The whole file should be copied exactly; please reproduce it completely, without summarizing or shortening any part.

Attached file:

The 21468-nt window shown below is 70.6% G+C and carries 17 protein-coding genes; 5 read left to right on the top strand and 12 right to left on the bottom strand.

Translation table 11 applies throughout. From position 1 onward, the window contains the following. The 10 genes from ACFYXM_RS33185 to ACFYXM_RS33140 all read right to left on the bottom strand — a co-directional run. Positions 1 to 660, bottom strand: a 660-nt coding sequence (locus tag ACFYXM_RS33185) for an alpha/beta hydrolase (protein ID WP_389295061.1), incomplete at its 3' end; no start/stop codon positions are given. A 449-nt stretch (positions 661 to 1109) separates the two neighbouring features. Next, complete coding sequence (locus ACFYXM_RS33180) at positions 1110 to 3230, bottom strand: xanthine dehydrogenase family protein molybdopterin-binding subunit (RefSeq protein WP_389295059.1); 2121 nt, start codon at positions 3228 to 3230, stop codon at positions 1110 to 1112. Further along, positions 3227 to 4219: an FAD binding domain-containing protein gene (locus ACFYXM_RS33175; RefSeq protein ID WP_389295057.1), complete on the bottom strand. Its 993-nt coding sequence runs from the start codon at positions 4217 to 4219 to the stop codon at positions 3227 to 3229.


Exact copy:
The 21468-nt window shown below is 70.6% G+C and carries 17 protein-coding genes; 5 read left to right on the top strand and 12 right to left on the bottom strand.

Translation table 11 applies throughout. From position 1 onward, the window contains the following. The 10 genes from ACFYXM_RS33185 to ACFYXM_RS33140 all read right to left on the bottom strand — a co-directional run. Positions 1 to 660, bottom strand: a 660-nt coding sequence (locus tag ACFYXM_RS33185) for an alpha/beta hydrolase (protein ID WP_389295061.1), incomplete at its 3' end; no start/stop codon positions are given. A 449-nt stretch (positions 661 to 1109) separates the two neighbouring features. Next, complete coding sequence (locus ACFYXM_RS33180) at positions 1110 to 3230, bottom strand: xanthine dehydrogenase family protein molybdopterin-binding subunit (RefSeq protein WP_389295059.1); 2121 nt, start codon at positions 3228 to 3230, stop codon at positions 1110 to 1112. Further along, positions 3227 to 4219: an FAD binding domain-containing protein gene (locus ACFYXM_RS33175; RefSeq protein ID WP_389295057.1), complete on the bottom strand. Its 993-nt coding sequence runs from the start codon at positions 4217 to 4219 to the stop codon at positions 3227 to 3229.